SQL User Management

July 4, 2020

Managing users in SQL servers is impossible to do well with manually applied GRANT and REVOKE statements:

If you manage SQL user privileges by hand:

Since user management is so tedious, it's likely to be ignored, where you'll have a single root user shared by everybody, or users according to role-levels (read, write, root), but then you lose access to logging to see who specifically performed each action.

These issues can have catastrophic security consequences, and there's no excuse why these problems weren't solved by the databases themselves 20 years ago.

sum(1) solves these problems and makes user management easy and automatic. Currently it supports just MySQL v5.7 but Postgres, MariaDB, and MySQL v8 are planned.

How it works

sum(1) connects to your database and retrieves its schema. It parses a configuration file sum.conf(5) which defines allow and deny rules and is highly inspired by OpenBSD's pf(4) firewall configuration syntax.

Given a SQL schema like the following:

> SHOW TABLES
admins
admin_recovery_codes
messages

> DESCRIBE admins
id            INTEGER
email         TEXT
password_hash TEXT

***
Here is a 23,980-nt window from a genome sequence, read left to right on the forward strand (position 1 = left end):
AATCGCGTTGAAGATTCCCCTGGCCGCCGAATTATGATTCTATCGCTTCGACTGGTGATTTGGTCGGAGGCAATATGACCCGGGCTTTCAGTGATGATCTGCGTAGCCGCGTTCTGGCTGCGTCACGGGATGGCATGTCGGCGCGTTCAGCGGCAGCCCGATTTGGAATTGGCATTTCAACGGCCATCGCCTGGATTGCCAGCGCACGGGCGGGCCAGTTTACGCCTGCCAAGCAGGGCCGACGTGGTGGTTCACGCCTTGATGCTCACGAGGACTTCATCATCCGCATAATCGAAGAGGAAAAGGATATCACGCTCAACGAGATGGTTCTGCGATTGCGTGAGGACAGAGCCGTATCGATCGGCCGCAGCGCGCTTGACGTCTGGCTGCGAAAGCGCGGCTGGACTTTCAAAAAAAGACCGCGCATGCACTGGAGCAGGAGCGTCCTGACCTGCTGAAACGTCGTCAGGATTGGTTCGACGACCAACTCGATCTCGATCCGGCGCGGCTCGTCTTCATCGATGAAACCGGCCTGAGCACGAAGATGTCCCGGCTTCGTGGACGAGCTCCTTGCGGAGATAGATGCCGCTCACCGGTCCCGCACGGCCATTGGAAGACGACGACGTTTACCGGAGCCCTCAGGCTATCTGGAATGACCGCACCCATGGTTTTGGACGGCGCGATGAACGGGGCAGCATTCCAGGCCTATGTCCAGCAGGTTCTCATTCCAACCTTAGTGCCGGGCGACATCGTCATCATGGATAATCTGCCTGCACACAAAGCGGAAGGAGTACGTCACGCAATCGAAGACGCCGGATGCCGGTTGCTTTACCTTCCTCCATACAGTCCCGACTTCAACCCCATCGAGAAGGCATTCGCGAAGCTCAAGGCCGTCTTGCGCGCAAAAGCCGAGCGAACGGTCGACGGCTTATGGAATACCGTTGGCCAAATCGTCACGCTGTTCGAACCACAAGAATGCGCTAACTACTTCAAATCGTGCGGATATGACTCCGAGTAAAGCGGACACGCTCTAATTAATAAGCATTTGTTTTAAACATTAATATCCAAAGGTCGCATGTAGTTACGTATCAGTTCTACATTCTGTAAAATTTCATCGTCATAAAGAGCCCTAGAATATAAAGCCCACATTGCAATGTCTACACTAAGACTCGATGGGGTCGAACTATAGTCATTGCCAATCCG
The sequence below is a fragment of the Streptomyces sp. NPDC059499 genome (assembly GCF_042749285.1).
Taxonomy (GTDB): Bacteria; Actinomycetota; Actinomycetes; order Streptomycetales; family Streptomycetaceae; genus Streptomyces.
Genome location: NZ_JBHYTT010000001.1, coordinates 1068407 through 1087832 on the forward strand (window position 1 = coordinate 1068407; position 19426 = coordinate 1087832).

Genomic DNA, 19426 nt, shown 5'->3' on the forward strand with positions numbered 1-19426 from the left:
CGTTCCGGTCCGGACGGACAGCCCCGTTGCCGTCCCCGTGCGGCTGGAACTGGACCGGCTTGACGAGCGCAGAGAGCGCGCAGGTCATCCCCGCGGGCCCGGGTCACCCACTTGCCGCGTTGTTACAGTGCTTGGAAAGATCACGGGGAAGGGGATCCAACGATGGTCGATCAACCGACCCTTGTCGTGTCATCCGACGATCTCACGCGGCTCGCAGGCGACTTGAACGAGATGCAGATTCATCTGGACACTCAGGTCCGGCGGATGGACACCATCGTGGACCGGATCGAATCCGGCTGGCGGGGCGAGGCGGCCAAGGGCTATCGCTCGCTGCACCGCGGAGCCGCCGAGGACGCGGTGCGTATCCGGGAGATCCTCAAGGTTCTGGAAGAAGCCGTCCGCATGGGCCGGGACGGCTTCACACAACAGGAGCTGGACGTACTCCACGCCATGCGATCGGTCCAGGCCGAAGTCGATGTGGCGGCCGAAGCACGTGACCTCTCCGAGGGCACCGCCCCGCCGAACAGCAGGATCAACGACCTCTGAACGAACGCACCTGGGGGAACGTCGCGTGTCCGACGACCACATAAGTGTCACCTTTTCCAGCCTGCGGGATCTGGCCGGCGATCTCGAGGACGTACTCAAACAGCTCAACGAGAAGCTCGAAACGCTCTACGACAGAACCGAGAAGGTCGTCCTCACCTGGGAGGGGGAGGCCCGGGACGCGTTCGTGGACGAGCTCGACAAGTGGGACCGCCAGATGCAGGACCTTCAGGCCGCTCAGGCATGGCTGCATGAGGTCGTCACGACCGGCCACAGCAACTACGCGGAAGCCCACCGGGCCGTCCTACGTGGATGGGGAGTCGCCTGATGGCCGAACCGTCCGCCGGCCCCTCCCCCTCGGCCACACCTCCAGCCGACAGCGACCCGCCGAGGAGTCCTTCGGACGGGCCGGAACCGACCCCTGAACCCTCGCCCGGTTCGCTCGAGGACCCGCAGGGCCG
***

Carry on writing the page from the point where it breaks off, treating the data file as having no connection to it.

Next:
And a sum.conf input similar to the following:

read  = { bob jim }
write = { alice@localhost _dashboard }

# default deny
deny all

# allow root to do anything
allow root

# grant access to specific statements across any table
allow $write db dashboard table any statement { select insert update delete }

# allow all select statements, except for admins.password and everything in
# admin recovery tables
allow $read db dashboard table any statement select
deny  $read db dashboard table admins statement select column password_hash
deny  $read db dashboard table admin_recovery_codes statement select

sum(1) will update the _priv tables in your SQL database to restrict access to only the specified data. In the above example, the users bob and jim will be able to run select queries across all tables except admin_recovery_codes and the password_hash field in the admins table. Our application itself, _dashboard, is given access to select, insert, update, and delete across every table in the dashboard database. SQL injection through the app user, while still terrible, at least no longer results in a full SQL server takeover and is restricted to just a single database and those four statements.

Since your tables and columns will change after each migration, you'll want to re-run sum(1) following migrations every time.

Getting started

To install sum(1):

$ git clone https://git.sr.ht/~egtann/sum && cd sum
$ make
$ sudo make install

For usage instructions, see sum(1) and sum.conf(5) in the man pages.